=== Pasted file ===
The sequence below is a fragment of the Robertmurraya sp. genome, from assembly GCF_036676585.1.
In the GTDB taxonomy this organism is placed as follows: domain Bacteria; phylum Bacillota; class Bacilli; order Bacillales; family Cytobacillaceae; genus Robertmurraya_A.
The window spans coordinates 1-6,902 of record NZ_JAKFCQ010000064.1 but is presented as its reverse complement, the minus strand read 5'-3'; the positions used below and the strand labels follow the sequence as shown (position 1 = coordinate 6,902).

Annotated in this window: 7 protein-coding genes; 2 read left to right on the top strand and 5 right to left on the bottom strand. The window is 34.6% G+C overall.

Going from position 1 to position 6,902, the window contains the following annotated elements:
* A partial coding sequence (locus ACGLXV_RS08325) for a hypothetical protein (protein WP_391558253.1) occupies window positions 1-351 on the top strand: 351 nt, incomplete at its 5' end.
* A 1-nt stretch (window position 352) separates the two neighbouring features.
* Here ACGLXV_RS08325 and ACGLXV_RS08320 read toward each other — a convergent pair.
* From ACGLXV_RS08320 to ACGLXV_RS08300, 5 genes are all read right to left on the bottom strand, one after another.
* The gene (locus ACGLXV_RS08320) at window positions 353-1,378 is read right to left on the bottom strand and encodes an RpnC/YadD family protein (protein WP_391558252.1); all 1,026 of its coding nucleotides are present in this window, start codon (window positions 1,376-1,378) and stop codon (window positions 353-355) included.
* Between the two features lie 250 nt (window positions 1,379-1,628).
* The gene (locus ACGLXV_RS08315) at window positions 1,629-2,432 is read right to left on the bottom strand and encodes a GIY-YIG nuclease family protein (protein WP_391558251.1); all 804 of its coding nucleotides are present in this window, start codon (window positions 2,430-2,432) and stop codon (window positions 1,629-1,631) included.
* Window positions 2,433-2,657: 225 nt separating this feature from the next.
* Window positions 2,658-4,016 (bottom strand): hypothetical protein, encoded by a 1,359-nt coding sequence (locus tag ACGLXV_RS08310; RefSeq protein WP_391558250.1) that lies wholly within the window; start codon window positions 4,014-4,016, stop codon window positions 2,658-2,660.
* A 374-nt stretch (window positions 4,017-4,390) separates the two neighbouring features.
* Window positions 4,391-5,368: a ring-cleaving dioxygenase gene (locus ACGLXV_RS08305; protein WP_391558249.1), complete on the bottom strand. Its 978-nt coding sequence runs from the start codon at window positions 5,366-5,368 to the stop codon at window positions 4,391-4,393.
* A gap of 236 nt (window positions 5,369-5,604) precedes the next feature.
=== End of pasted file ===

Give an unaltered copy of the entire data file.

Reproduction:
The sequence below is a fragment of the Robertmurraya sp. genome, from assembly GCF_036676585.1.
In the GTDB taxonomy this organism is placed as follows: domain Bacteria; phylum Bacillota; class Bacilli; order Bacillales; family Cytobacillaceae; genus Robertmurraya_A.
The window spans coordinates 1-6,902 of record NZ_JAKFCQ010000064.1 but is presented as its reverse complement, the minus strand read 5'-3'; the positions used below and the strand labels follow the sequence as shown (position 1 = coordinate 6,902).

Annotated in this window: 7 protein-coding genes; 2 read left to right on the top strand and 5 right to left on the bottom strand. The window is 34.6% G+C overall.

Going from position 1 to position 6,902, the window contains the following annotated elements:
* A partial coding sequence (locus ACGLXV_RS08325) for a hypothetical protein (protein WP_391558253.1) occupies window positions 1-351 on the top strand: 351 nt, incomplete at its 5' end.
* A 1-nt stretch (window position 352) separates the two neighbouring features.
* Here ACGLXV_RS08325 and ACGLXV_RS08320 read toward each other — a convergent pair.
* From ACGLXV_RS08320 to ACGLXV_RS08300, 5 genes are all read right to left on the bottom strand, one after another.
* The gene (locus ACGLXV_RS08320) at window positions 353-1,378 is read right to left on the bottom strand and encodes an RpnC/YadD family protein (protein WP_391558252.1); all 1,026 of its coding nucleotides are present in this window, start codon (window positions 1,376-1,378) and stop codon (window positions 353-355) included.
* Between the two features lie 250 nt (window positions 1,379-1,628).
* The gene (locus ACGLXV_RS08315) at window positions 1,629-2,432 is read right to left on the bottom strand and encodes a GIY-YIG nuclease family protein (protein WP_391558251.1); all 804 of its coding nucleotides are present in this window, start codon (window positions 2,430-2,432) and stop codon (window positions 1,629-1,631) included.
* Window positions 2,433-2,657: 225 nt separating this feature from the next.
* Window positions 2,658-4,016 (bottom strand): hypothetical protein, encoded by a 1,359-nt coding sequence (locus tag ACGLXV_RS08310; RefSeq protein WP_391558250.1) that lies wholly within the window; start codon window positions 4,014-4,016, stop codon window positions 2,658-2,660.
* A 374-nt stretch (window positions 4,017-4,390) separates the two neighbouring features.
* Window positions 4,391-5,368: a ring-cleaving dioxygenase gene (locus ACGLXV_RS08305; protein WP_391558249.1), complete on the bottom strand. Its 978-nt coding sequence runs from the start codon at window positions 5,366-5,368 to the stop codon at window positions 4,391-4,393.
* A gap of 236 nt (window positions 5,369-5,604) precedes the next feature.